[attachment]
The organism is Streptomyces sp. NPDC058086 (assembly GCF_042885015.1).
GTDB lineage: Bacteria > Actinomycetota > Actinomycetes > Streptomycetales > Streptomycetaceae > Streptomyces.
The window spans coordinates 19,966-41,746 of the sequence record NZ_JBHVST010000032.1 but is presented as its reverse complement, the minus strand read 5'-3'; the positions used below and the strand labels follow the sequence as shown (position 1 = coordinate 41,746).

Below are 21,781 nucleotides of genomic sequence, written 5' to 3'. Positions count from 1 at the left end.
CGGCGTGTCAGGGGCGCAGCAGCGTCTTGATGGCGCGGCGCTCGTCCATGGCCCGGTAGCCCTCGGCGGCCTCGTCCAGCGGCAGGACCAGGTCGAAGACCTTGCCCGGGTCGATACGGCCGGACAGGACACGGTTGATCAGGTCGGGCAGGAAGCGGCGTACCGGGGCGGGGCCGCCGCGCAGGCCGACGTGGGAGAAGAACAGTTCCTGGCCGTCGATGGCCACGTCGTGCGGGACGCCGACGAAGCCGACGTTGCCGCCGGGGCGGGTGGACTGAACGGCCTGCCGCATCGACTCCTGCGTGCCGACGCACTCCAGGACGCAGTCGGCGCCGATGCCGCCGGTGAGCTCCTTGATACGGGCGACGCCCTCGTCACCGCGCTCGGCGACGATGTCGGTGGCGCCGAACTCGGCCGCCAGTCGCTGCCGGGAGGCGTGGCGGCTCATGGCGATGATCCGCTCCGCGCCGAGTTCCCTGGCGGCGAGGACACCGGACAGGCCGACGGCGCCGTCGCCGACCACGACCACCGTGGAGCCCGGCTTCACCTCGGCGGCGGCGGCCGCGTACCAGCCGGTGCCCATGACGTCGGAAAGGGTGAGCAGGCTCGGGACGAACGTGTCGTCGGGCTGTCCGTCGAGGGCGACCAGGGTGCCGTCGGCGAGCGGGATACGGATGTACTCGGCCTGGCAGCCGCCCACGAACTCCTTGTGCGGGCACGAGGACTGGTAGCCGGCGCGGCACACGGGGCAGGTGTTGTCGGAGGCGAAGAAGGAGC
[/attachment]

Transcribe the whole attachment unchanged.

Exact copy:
The organism is Streptomyces sp. NPDC058086 (assembly GCF_042885015.1).
GTDB lineage: Bacteria > Actinomycetota > Actinomycetes > Streptomycetales > Streptomycetaceae > Streptomyces.
The window spans coordinates 19,966-41,746 of the sequence record NZ_JBHVST010000032.1 but is presented as its reverse complement, the minus strand read 5'-3'; the positions used below and the strand labels follow the sequence as shown (position 1 = coordinate 41,746).

Below are 21,781 nucleotides of genomic sequence, written 5' to 3'. Positions count from 1 at the left end.
CGGCGTGTCAGGGGCGCAGCAGCGTCTTGATGGCGCGGCGCTCGTCCATGGCCCGGTAGCCCTCGGCGGCCTCGTCCAGCGGCAGGACCAGGTCGAAGACCTTGCCCGGGTCGATACGGCCGGACAGGACACGGTTGATCAGGTCGGGCAGGAAGCGGCGTACCGGGGCGGGGCCGCCGCGCAGGCCGACGTGGGAGAAGAACAGTTCCTGGCCGTCGATGGCCACGTCGTGCGGGACGCCGACGAAGCCGACGTTGCCGCCGGGGCGGGTGGACTGAACGGCCTGCCGCATCGACTCCTGCGTGCCGACGCACTCCAGGACGCAGTCGGCGCCGATGCCGCCGGTGAGCTCCTTGATACGGGCGACGCCCTCGTCACCGCGCTCGGCGACGATGTCGGTGGCGCCGAACTCGGCCGCCAGTCGCTGCCGGGAGGCGTGGCGGCTCATGGCGATGATCCGCTCCGCGCCGAGTTCCCTGGCGGCGAGGACACCGGACAGGCCGACGGCGCCGTCGCCGACCACGACCACCGTGGAGCCCGGCTTCACCTCGGCGGCGGCGGCCGCGTACCAGCCGGTGCCCATGACGTCGGAAAGGGTGAGCAGGCTCGGGACGAACGTGTCGTCGGGCTGTCCGTCGAGGGCGACCAGGGTGCCGTCGGCGAGCGGGATACGGATGTACTCGGCCTGGCAGCCGCCCACGAACTCCTTGTGCGGGCACGAGGACTGGTAGCCGGCGCGGCACACGGGGCAGGTGTTGTCGGAGGCGAAGAAGGAGC